Review: The War Ministry by Krishan Pratap Singh

I and the husband had been waiting desperately to read the third in the explosive political trilogy called the Raisina Series by Krishan Pratap Singh. So much so, that I used my research skills and managed to dig up the online-shy KP Singh’s email ID to spam him a demand email on it. He was polite enough to reply with a yes, it’s on its way. So you can understand how with much fanfare, we bought a copy of The War Ministry from a bookshelf. For those who haven’t read the first two of the trilogy (Delhi Durbar and Young Turks) Hachette India is now offering them at a much lower price. (Grr.)


The trilogy revolves around two friends, Azim Khan and Karan Nehru and their friendship in the power corridors of Raisina hills. It maps their journey as they arrive with freshly minted ideals on the grimy scenes of politics and what happens to them in the process of becoming the most powerful leaders in this country. It’s a powerful and current premise to build a story in and Singh touches on all issues our democracy faces right now–be it corruption, media playing its tune, casteism, foreign policy, bouts with our neighbours or the babu behind the ministers.

The third is written really tight, but doesn’t have the fluidity of the first two books. It seems to jump or lag and go into some descriptive non-fiction style paragraphs, which I struggled with. Maybe it was edited with too tight a hand, or maybe Singh tried to put in too much of his vision of what India can become in a single book. But that doesn’t say that it’s not a rivetting book. Singh strength lies in building up a story around politicians who are real life-like characters. Who deal with India that is now. It’s the negotiations, relationships and respect that these worldly-wise politicians and babus deciding the fate of India go through every day, is what makes for riveting reading. When he’s using his strength—of characters and their relationships with each other, the writing completely shines and etches itself, much like June’s sun in Uttar Pradesh.

It’s his flawed, reality-etched characters that make the book and the series. Even the minor characters are beautifully fleshed out with their caste-oriented experiences and the past baggage they carry into their jobs. And as the first two books proved to me, Singh is a deft player with character and language in his world, something that I have rarely seen in an Indian author’s writing. Like the first two of the series, the third is equally delicious in its delicate, polite style of writing. He has the ability to take anyone from a murderer to a villainous character and write about him or her in a merciful, sympathetic tone. He’s forgiving to everything from malicious intensions to greed. For in the grimy world of politics, you cannot survive (or write about it) if you are not forgiving.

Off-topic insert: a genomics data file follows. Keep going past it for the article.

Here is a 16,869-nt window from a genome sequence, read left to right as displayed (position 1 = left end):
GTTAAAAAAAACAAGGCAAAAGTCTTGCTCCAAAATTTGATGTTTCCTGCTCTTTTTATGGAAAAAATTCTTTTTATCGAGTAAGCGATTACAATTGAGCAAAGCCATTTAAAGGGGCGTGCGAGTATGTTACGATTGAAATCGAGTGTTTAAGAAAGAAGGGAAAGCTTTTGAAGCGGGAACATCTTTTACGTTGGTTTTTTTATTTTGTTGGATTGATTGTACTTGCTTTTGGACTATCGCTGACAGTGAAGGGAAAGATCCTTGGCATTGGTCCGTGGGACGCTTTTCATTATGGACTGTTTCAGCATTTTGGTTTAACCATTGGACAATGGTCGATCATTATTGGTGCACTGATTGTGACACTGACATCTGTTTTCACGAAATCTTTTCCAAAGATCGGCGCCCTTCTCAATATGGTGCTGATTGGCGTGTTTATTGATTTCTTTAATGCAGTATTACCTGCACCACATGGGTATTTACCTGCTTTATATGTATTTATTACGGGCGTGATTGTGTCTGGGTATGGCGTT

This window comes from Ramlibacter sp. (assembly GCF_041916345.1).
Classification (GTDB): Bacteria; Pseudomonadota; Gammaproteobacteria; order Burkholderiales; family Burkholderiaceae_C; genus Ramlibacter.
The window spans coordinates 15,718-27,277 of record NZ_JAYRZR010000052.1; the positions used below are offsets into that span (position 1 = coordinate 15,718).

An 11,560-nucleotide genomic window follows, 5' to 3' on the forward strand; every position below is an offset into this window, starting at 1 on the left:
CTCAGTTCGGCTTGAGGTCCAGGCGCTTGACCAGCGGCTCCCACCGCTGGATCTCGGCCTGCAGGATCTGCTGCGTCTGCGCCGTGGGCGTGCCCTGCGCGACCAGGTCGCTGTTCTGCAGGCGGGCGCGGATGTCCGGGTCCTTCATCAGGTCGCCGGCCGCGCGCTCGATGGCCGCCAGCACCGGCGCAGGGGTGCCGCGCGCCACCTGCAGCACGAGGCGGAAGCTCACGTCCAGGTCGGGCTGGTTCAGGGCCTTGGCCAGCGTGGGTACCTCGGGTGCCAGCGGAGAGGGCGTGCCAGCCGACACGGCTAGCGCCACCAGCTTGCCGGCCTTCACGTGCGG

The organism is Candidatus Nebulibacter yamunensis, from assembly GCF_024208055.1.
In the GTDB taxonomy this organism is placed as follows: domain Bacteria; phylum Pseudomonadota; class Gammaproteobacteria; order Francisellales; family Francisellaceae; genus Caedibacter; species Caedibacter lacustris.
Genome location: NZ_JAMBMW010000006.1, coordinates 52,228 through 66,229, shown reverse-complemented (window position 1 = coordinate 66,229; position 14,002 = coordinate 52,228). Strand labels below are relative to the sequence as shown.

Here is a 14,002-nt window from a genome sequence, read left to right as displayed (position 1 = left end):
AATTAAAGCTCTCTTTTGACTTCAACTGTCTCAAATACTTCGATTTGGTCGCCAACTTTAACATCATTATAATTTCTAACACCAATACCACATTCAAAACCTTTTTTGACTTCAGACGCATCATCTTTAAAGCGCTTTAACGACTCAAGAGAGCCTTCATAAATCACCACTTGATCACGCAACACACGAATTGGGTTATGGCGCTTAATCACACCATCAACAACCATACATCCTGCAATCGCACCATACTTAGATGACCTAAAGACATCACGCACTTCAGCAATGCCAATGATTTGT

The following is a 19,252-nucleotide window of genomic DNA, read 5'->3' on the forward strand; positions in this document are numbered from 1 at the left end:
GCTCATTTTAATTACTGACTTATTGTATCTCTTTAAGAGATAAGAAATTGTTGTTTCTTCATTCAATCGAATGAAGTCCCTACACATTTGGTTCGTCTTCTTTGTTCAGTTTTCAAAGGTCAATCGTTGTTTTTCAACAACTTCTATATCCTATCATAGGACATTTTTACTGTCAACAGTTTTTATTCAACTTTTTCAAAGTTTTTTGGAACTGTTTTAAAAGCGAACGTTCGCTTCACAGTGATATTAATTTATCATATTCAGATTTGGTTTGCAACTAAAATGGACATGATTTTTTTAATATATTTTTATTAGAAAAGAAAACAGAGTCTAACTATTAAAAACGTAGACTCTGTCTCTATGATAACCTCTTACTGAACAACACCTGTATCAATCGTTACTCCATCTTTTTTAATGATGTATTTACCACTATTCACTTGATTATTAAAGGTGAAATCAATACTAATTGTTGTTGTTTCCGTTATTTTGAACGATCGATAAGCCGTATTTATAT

The trilogy made me do something I never thought will happen. It made me become more sympathetic to what out politicians have to go through with either because of their ideals, their belief systems or greed and ambitions. That’s Singh’s power as an author and a visionary and I bow to that. And it’s the vision Singh paints that remains with you. A vision of what India can become, only if it had leaders half the caliber as Khan or Nehru.  The books made me sigh with hope for this beautiful country of mine. It made me shrug the cynicism of years of listening to ‘is country ka kutch nahi hoga’ and led me to hope and dream and wait for such a leader to rise. The imagined world of Singh, so close to our real one, is like our National Anthem. It makes the hair on the back of my neck rise in pride. I would like to end the review with a quote from one of my email exchanges with Singh on his vision:

“I’m still positive about this country because India has been around for thousands of years and will be around for thousands more, and all kinds of incompetent rulers have come and gone, but the country keeps chugging along. We cling to hope and dream to be inspired one day by the call of a leader who will be worthy. Until then, we wait…and write fiction!”

Read the book for its story, read it for its vision and characters.

KP Singh is currently writing short stories and a non-fiction. You can chase him on Twitter @RaisinaSeries 

2 Replies to “Review: The War Ministry by Krishan Pratap Singh”

  1. Politics Power trading is common place but now that Women after NON IMPLEMENTATION OF Justices J S Verma & Justice Leila Seth Jan 23, 2013 report, there is a clear upfront realisation that our Political Parties lack vision for India’s future. For first time the well off also feel threatened wherein Law & Order goes to the pits & vigilantism comes replacing.

    Delhi Durbar, also by Krishan P Singh, shocked the Elite in facing Reality in 2010. Now by 2013 Youth know our economy under the Capitalistic model is in a fiscal mess.Nationalistic author K P Singh comes through in his new book with ‘merha Bharat me Parivartan hogha’the search for Leadership intensifies what with 5 Assembly Elections prior to 545 Lok Sabha Elections possibly within 2013. ‘Aao banayein ek behtar Bharat’ book by Fabindia W N Bissell collaborates.

    1. I am not sure I completely agree with your points Promod. The books are a great read but I dont think they made the elite realize whatever it is they should.

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